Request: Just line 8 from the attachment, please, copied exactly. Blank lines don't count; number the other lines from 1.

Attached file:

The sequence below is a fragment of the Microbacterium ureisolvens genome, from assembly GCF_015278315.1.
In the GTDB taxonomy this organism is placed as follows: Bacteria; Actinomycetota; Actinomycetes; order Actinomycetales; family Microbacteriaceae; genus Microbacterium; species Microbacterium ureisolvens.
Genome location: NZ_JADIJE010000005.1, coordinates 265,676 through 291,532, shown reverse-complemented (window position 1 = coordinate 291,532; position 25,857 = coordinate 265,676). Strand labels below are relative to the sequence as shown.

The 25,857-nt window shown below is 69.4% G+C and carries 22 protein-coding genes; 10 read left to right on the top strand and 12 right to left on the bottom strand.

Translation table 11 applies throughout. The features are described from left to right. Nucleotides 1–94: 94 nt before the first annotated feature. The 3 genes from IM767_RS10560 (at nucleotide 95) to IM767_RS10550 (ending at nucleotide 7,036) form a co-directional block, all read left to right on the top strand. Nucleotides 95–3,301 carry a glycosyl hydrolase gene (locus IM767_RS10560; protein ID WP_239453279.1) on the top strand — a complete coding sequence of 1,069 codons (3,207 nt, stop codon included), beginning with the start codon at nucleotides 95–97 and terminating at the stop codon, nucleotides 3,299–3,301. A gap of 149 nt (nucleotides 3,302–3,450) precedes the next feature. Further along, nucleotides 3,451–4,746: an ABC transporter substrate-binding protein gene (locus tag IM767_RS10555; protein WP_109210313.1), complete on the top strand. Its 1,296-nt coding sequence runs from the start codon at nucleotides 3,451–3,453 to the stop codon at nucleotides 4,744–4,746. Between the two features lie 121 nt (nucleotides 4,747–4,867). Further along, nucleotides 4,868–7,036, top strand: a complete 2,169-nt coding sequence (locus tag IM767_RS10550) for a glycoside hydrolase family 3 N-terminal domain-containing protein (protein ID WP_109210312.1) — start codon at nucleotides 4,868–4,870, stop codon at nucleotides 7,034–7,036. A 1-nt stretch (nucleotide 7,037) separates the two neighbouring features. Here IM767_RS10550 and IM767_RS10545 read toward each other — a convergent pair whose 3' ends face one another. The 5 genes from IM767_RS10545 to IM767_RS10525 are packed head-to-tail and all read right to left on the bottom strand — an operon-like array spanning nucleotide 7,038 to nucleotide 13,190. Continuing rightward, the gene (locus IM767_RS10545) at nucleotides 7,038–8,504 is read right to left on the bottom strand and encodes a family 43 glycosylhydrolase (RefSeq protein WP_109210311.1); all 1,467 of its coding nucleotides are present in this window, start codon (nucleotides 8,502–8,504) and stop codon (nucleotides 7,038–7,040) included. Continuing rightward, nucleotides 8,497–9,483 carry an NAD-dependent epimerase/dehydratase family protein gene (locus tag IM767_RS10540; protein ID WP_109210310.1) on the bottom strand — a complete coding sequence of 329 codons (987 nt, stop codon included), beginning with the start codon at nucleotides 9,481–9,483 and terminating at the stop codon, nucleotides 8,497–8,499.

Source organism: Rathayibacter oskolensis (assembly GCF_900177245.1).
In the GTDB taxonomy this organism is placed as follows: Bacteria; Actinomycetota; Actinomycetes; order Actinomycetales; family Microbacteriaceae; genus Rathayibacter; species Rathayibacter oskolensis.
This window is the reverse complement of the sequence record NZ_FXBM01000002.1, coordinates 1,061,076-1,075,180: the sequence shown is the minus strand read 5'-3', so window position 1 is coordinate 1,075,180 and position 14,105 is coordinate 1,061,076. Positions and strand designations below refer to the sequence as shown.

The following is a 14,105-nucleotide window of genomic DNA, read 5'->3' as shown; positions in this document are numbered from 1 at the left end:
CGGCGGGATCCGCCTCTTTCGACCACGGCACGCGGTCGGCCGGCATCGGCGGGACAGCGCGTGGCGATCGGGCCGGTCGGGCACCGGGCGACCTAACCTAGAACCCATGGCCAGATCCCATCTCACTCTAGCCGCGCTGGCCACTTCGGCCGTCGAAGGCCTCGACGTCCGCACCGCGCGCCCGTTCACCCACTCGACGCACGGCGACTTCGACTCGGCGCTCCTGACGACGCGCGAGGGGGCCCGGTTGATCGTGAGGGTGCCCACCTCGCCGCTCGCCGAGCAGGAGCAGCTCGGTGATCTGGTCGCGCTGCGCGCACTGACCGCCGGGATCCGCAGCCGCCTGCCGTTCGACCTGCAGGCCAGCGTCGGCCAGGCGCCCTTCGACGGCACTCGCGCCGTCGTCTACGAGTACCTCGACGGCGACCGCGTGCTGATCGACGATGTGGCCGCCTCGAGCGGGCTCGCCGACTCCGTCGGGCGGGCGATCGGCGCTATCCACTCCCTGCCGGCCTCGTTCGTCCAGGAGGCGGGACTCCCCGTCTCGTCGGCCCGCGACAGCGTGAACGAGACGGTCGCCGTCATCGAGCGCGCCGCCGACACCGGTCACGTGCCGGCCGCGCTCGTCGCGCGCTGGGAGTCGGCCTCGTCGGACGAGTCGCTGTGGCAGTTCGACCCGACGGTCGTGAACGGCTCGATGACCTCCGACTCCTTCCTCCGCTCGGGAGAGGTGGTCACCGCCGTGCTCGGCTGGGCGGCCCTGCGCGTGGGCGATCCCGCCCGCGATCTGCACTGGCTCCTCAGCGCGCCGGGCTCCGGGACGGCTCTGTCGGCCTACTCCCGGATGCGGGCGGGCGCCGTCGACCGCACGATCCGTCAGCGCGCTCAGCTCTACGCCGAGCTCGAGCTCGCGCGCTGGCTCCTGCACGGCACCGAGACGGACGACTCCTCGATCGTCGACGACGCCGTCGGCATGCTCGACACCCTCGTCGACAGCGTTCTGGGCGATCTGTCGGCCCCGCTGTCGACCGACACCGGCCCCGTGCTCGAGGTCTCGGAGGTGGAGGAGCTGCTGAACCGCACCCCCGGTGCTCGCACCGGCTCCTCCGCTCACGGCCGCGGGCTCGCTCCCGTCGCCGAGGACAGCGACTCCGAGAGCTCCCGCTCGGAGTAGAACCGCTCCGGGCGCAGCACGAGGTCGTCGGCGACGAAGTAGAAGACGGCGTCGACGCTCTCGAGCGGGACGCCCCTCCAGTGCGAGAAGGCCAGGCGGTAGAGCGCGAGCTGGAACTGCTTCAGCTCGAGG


This window is the reverse complement of the sequence record NZ_FXBM01000002.1, coordinates 1,061,076-1,075,180: the sequence shown is the minus strand read 5'-3', so window position 1 is coordinate 1,075,180 and position 14,105 is coordinate 1,061,076. Positions and strand designations below refer to the sequence as shown.